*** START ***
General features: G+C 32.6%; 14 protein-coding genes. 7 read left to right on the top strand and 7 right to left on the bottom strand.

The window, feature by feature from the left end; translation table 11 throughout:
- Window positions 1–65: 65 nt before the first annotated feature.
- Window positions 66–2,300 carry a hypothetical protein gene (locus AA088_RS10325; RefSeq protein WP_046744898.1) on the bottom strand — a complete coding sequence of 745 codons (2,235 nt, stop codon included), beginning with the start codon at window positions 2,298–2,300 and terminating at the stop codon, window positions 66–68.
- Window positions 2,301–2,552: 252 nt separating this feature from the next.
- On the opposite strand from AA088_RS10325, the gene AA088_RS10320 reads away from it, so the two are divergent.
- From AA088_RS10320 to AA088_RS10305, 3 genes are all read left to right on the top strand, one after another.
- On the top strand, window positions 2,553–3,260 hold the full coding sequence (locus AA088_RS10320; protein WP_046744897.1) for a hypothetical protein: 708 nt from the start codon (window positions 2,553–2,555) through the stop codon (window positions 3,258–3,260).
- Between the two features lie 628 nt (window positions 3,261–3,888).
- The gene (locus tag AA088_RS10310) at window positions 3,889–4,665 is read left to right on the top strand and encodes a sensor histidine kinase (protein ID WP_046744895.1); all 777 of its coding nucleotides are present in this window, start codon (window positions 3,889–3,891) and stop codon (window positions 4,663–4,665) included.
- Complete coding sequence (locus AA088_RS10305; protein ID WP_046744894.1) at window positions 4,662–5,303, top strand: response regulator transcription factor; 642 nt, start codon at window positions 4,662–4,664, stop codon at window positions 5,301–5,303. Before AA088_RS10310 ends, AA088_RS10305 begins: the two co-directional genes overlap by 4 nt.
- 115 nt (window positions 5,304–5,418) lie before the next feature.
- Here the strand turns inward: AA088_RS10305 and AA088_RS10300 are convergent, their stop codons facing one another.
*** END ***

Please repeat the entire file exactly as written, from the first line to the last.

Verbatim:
General features: G+C 32.6%; 14 protein-coding genes. 7 read left to right on the top strand and 7 right to left on the bottom strand.

The window, feature by feature from the left end; translation table 11 throughout:
- Window positions 1–65: 65 nt before the first annotated feature.
- Window positions 66–2,300 carry a hypothetical protein gene (locus AA088_RS10325; RefSeq protein WP_046744898.1) on the bottom strand — a complete coding sequence of 745 codons (2,235 nt, stop codon included), beginning with the start codon at window positions 2,298–2,300 and terminating at the stop codon, window positions 66–68.
- Window positions 2,301–2,552: 252 nt separating this feature from the next.
- On the opposite strand from AA088_RS10325, the gene AA088_RS10320 reads away from it, so the two are divergent.
- From AA088_RS10320 to AA088_RS10305, 3 genes are all read left to right on the top strand, one after another.
- On the top strand, window positions 2,553–3,260 hold the full coding sequence (locus AA088_RS10320; protein WP_046744897.1) for a hypothetical protein: 708 nt from the start codon (window positions 2,553–2,555) through the stop codon (window positions 3,258–3,260).
- Between the two features lie 628 nt (window positions 3,261–3,888).
- The gene (locus tag AA088_RS10310) at window positions 3,889–4,665 is read left to right on the top strand and encodes a sensor histidine kinase (protein ID WP_046744895.1); all 777 of its coding nucleotides are present in this window, start codon (window positions 3,889–3,891) and stop codon (window positions 4,663–4,665) included.
- Complete coding sequence (locus AA088_RS10305; protein ID WP_046744894.1) at window positions 4,662–5,303, top strand: response regulator transcription factor; 642 nt, start codon at window positions 4,662–4,664, stop codon at window positions 5,301–5,303. Before AA088_RS10310 ends, AA088_RS10305 begins: the two co-directional genes overlap by 4 nt.
- 115 nt (window positions 5,304–5,418) lie before the next feature.
- Here the strand turns inward: AA088_RS10305 and AA088_RS10300 are convergent, their stop codons facing one another.